“Health is not just healthcare. The social determinants of health also remain unaddressed.” 

He said South Africa’s health system had been under threat for quite some time. 

“There has been no significant investment since 2012. Budgets have increased by less than 7% each year despite population growth and the burden of disease increasing.”

He said where primary healthcare systems were well-established, like the Western Cape, it was easy to see a quick response to the pandemic but where they are not, mostly because of a high vacancy rate, people are still looking for help at hospitals.

“Going forward, we will need a stronger primary healthcare response, but the bulk of our money is spent on hospital settings at the expense of disease prevention and health promotion.

“We need a strong push from communities,” Rensburg said. “Even the funding that is being received now will go to the hospitals and will likely further weaken primary healthcare.”

He said South Africa was facing a shortage of close to 80,000 primary healthcare workers and the Department of Health still hasn’t found a way to integrate community health workers.

“Going forward, we need to admit that we have made mistakes. But we need to start working on a collective response. We must advocate for a deal that will see a universal health system response.”

He added that the information management systems at the Department of Health were far from ideal.

“The current test lag has made our daily updates [on the number of confirmed coronavirus cases] a bit moot. These are not necessarily new cases, they may just be old tests,” he said. “We still have no idea of the risk out there.”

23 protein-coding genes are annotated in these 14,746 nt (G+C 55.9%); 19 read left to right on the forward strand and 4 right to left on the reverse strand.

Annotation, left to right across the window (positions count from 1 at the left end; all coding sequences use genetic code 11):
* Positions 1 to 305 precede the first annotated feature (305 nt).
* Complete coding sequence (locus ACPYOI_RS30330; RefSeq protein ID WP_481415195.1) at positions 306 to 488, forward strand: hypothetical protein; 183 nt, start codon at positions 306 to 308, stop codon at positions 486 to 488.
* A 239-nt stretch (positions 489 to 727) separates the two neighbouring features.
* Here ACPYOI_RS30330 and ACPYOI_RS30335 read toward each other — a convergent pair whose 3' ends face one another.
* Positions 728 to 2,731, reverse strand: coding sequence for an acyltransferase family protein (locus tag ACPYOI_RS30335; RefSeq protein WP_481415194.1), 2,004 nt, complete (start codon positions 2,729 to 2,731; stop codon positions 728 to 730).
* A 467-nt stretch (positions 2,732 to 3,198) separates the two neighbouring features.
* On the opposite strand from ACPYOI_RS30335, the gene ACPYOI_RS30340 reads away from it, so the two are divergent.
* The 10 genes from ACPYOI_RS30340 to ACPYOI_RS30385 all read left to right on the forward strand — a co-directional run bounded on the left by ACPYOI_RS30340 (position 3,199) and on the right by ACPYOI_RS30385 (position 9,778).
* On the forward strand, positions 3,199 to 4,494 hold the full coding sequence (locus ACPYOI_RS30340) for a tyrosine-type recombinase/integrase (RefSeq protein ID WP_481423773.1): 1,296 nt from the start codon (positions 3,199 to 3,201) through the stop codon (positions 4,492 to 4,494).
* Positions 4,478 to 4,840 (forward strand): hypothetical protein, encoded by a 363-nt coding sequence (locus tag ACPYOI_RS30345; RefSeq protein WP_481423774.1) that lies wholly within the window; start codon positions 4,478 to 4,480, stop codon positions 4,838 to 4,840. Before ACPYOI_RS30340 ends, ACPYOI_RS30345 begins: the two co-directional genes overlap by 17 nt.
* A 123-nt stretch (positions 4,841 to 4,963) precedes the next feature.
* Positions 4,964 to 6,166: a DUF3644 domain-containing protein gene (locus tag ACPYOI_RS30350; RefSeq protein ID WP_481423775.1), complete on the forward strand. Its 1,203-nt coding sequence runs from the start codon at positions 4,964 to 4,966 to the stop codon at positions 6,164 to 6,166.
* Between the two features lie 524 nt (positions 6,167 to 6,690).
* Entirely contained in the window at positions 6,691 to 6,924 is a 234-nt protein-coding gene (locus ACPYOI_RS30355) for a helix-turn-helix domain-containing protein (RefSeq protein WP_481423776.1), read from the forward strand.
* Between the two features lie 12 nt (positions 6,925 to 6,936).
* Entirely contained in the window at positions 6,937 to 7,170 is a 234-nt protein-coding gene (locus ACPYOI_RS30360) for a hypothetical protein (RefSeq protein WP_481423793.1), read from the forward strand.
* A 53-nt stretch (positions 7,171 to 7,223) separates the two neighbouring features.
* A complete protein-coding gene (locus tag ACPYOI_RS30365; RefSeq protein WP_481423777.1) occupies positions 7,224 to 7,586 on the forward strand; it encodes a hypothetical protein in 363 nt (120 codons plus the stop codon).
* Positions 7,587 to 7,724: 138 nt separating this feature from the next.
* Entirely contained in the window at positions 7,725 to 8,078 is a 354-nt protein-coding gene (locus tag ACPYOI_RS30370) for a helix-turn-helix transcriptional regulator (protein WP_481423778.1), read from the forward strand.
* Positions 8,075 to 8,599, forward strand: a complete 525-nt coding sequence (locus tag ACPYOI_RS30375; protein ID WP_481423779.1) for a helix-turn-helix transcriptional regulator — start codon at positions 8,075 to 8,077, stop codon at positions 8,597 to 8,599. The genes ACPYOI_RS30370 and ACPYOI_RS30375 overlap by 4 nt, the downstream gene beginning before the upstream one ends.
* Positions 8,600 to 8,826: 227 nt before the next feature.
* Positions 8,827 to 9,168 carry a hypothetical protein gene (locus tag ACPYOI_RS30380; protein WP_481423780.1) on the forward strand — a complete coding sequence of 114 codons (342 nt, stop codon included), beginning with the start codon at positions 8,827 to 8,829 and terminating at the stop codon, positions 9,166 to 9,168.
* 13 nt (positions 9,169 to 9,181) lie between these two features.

He said a universal plan should include all parts of the healthcare system and not exclude civil society.

“Leadership and governance is weak and getting weaker and is now isolating rather than coordinating,” he added.

He added that a universal health system was needed to fight the pandemic. He said while there was a deal that private hospitals would handle patient overflow from the state hospitals, this was agreed to at the expense of being “part of a universal response to care”.

He said a universal health system response must also involve general practitioners in private practice.

“Going forward, we need to admit that we have made mistakes. But we need to start working on a collective response. We must advocate for a deal that will see a universal health system response.”

Cairncross added that the current deal with private hospitals in the Western Cape was not sufficient. 

“We must develop a universal protocol to treat the seriously ill patients. We must give the best chance to the most people. Working on an individual basis is causing a long bureaucratic process and is also based on the agreement that the state hospital must first be full. All our ICUs and high care facilities must be treated as a combined resource.” DM/MC